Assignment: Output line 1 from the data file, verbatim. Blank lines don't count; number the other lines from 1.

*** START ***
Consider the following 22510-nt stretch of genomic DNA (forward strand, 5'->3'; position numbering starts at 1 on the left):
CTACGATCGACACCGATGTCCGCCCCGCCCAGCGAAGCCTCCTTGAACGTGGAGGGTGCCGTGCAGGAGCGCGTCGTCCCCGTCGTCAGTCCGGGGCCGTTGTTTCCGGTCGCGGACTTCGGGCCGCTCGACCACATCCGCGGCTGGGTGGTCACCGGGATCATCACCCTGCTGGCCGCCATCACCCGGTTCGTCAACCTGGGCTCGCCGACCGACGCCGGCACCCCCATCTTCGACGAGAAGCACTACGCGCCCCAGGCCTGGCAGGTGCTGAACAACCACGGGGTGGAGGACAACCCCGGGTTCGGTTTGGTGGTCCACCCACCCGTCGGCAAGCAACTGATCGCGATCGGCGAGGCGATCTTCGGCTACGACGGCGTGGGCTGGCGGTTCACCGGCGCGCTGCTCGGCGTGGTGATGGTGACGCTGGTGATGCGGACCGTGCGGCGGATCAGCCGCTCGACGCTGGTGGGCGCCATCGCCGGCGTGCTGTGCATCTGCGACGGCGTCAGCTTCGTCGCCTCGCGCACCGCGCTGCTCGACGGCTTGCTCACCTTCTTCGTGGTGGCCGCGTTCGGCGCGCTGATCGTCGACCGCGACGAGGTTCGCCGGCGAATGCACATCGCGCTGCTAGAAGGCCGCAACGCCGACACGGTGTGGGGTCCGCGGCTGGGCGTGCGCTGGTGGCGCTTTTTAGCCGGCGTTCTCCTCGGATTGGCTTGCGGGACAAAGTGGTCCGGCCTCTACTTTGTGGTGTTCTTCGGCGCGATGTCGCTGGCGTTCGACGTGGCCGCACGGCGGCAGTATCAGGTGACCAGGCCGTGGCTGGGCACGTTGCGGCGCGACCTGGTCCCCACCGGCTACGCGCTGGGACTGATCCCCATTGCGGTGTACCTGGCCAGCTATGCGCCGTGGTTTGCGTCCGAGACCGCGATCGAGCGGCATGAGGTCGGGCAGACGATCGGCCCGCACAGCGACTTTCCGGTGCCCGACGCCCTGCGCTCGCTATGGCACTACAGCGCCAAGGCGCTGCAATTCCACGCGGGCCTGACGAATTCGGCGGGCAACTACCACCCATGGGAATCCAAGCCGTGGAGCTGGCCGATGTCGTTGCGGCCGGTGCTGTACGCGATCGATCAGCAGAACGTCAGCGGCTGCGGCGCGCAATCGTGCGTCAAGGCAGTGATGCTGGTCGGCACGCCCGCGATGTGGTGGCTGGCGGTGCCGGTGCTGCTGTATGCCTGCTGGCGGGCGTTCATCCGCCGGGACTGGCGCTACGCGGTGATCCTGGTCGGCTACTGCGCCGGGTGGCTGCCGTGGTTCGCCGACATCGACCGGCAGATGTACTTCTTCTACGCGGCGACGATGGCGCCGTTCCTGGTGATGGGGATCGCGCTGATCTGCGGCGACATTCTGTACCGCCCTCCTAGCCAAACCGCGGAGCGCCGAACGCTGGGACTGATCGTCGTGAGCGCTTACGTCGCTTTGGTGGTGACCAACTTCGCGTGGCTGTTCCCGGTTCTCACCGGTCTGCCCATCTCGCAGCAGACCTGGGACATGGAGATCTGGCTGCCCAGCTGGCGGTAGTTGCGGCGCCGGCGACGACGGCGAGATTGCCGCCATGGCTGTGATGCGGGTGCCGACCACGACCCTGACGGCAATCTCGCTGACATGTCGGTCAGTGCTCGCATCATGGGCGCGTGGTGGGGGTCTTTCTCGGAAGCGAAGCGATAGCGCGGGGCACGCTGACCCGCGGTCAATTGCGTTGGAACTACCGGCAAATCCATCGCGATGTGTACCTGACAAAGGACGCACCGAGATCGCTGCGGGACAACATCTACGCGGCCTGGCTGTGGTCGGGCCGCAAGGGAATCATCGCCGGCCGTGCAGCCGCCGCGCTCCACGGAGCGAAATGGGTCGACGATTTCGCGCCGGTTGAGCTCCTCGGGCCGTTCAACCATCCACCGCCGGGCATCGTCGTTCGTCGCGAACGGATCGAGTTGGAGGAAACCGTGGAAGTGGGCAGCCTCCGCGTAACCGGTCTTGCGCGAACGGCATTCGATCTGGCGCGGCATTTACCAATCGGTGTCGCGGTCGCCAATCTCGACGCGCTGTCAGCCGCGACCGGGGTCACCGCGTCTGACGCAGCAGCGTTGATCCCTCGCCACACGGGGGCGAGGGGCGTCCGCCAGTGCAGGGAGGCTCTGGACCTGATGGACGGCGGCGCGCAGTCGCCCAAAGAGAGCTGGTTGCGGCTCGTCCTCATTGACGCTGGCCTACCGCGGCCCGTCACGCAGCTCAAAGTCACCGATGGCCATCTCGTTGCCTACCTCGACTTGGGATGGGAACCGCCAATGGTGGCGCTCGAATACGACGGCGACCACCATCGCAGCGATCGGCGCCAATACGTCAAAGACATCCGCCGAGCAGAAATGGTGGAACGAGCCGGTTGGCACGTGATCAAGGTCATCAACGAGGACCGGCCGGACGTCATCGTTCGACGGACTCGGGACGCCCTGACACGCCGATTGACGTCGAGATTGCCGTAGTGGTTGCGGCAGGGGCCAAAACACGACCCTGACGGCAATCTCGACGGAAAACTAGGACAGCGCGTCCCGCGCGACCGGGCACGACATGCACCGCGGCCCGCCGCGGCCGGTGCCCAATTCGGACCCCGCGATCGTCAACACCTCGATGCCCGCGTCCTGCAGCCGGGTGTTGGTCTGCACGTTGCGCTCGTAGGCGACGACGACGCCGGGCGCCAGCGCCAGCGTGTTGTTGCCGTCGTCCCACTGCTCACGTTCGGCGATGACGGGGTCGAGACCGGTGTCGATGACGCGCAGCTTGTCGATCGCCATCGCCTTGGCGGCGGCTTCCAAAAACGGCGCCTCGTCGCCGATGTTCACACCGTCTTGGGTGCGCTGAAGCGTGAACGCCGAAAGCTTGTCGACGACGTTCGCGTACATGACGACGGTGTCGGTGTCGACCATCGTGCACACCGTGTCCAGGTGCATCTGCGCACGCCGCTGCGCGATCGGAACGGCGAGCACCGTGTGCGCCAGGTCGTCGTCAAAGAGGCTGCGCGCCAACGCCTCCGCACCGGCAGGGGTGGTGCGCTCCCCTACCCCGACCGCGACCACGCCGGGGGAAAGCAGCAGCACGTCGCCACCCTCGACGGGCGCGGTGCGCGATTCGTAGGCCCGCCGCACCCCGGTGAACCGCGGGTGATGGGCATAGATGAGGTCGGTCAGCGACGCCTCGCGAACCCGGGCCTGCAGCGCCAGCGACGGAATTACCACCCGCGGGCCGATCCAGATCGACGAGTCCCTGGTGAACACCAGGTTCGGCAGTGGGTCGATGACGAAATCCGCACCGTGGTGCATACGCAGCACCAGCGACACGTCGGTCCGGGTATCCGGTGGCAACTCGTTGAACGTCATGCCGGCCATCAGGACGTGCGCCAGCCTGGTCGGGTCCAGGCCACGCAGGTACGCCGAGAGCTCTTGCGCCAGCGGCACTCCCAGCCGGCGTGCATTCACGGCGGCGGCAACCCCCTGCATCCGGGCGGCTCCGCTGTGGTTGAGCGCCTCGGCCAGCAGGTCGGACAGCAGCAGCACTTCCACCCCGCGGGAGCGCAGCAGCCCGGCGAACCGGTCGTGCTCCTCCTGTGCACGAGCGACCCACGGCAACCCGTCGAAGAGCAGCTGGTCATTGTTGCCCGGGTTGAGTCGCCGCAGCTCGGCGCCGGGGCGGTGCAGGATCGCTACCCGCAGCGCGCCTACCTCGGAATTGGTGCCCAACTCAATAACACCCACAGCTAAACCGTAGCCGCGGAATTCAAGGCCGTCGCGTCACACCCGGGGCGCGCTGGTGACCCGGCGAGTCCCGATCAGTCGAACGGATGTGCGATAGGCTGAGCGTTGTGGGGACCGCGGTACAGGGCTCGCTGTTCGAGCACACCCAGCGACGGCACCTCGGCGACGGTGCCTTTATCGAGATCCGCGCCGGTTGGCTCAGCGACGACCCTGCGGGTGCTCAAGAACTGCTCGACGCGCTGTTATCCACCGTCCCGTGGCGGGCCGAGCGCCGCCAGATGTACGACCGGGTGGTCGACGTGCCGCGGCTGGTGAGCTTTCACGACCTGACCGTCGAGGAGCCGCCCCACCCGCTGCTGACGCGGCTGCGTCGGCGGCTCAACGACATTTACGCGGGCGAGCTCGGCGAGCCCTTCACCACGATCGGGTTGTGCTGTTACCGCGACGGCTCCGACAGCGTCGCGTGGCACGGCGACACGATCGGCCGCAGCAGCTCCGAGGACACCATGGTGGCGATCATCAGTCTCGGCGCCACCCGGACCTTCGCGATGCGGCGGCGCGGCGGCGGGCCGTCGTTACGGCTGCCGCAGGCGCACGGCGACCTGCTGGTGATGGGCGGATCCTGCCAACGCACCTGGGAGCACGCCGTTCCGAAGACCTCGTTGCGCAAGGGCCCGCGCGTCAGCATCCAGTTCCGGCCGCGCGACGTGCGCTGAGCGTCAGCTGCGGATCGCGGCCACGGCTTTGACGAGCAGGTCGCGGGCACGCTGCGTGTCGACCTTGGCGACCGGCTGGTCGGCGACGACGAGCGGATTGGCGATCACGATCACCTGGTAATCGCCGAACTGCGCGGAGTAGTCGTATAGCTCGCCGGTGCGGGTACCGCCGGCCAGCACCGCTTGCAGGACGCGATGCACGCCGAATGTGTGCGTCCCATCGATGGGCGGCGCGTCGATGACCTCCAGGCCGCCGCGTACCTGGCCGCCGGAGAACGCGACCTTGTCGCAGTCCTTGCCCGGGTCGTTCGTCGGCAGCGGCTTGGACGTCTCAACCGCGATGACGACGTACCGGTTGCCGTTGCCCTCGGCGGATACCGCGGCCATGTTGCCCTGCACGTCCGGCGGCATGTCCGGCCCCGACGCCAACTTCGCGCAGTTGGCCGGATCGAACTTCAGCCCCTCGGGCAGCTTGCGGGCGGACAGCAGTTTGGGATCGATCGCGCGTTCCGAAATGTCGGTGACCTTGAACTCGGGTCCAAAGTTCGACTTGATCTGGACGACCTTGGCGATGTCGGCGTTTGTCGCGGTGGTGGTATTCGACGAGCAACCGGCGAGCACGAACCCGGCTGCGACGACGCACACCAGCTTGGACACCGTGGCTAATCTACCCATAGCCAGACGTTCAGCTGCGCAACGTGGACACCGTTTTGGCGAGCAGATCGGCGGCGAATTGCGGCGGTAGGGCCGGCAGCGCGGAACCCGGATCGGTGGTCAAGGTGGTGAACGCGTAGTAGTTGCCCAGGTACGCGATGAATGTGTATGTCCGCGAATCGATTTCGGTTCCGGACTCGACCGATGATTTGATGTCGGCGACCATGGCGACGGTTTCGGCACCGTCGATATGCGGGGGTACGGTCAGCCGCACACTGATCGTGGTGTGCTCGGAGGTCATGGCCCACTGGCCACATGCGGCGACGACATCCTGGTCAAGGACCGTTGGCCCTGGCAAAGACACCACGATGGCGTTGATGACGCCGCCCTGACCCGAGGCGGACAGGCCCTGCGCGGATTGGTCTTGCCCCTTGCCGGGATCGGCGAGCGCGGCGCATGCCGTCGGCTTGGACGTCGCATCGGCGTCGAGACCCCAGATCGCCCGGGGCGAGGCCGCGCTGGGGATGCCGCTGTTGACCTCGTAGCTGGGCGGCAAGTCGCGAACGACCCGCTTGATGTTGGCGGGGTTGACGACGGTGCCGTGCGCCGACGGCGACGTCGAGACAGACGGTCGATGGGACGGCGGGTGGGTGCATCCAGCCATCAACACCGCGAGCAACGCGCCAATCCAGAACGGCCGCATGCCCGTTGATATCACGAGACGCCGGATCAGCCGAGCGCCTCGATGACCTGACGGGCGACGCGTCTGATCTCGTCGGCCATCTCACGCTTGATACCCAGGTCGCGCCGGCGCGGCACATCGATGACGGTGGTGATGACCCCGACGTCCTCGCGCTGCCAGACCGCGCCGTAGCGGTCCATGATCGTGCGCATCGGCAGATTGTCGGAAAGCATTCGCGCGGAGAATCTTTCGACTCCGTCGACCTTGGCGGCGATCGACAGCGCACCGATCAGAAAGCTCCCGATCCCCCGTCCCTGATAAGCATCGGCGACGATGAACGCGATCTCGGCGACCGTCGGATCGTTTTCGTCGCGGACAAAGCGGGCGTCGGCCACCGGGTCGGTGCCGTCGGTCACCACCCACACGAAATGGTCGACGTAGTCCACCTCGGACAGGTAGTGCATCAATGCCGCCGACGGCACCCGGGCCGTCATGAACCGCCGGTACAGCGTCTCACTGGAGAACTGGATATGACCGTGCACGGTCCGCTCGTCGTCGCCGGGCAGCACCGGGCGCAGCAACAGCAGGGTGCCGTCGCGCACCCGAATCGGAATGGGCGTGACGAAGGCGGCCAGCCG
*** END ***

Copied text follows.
Consider the following 22510-nt stretch of genomic DNA (forward strand, 5'->3'; position numbering starts at 1 on the left):